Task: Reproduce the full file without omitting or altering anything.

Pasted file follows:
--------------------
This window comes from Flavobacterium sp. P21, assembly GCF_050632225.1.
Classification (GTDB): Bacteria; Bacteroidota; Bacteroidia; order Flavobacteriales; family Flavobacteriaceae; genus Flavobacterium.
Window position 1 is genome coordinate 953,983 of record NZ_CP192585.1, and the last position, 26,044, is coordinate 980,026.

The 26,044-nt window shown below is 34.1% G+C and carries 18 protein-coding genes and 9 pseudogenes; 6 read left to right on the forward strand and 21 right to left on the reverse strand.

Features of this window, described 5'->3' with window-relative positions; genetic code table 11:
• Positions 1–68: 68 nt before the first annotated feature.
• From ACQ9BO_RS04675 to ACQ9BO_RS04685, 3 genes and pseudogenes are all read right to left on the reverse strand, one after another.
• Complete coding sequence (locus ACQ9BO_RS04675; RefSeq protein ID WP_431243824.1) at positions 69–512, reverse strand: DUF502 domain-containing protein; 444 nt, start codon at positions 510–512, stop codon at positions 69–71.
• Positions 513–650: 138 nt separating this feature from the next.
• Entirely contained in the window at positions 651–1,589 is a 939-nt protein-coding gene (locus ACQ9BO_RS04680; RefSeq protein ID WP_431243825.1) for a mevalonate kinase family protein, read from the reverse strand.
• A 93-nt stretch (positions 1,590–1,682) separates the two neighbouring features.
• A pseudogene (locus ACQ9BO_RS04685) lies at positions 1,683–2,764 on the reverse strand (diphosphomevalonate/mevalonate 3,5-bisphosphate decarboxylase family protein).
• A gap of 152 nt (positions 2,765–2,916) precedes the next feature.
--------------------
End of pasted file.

This window comes from Flavobacterium sp. P21, assembly GCF_050632225.1.
Classification (GTDB): Bacteria; Bacteroidota; Bacteroidia; order Flavobacteriales; family Flavobacteriaceae; genus Flavobacterium.
Window position 1 is genome coordinate 953,983 of record NZ_CP192585.1, and the last position, 26,044, is coordinate 980,026.

The 26,044-nt window shown below is 34.1% G+C and carries 18 protein-coding genes and 9 pseudogenes; 6 read left to right on the forward strand and 21 right to left on the reverse strand.

Features of this window, described 5'->3' with window-relative positions; genetic code table 11:
• Positions 1–68: 68 nt before the first annotated feature.
• From ACQ9BO_RS04675 to ACQ9BO_RS04685, 3 genes and pseudogenes are all read right to left on the reverse strand, one after another.
• Complete coding sequence (locus ACQ9BO_RS04675; RefSeq protein ID WP_431243824.1) at positions 69–512, reverse strand: DUF502 domain-containing protein; 444 nt, start codon at positions 510–512, stop codon at positions 69–71.
• Positions 513–650: 138 nt separating this feature from the next.
• Entirely contained in the window at positions 651–1,589 is a 939-nt protein-coding gene (locus ACQ9BO_RS04680; RefSeq protein ID WP_431243825.1) for a mevalonate kinase family protein, read from the reverse strand.
• A 93-nt stretch (positions 1,590–1,682) separates the two neighbouring features.
• A pseudogene (locus ACQ9BO_RS04685) lies at positions 1,683–2,764 on the reverse strand (diphosphomevalonate/mevalonate 3,5-bisphosphate decarboxylase family protein).
• A gap of 152 nt (positions 2,765–2,916) precedes the next feature.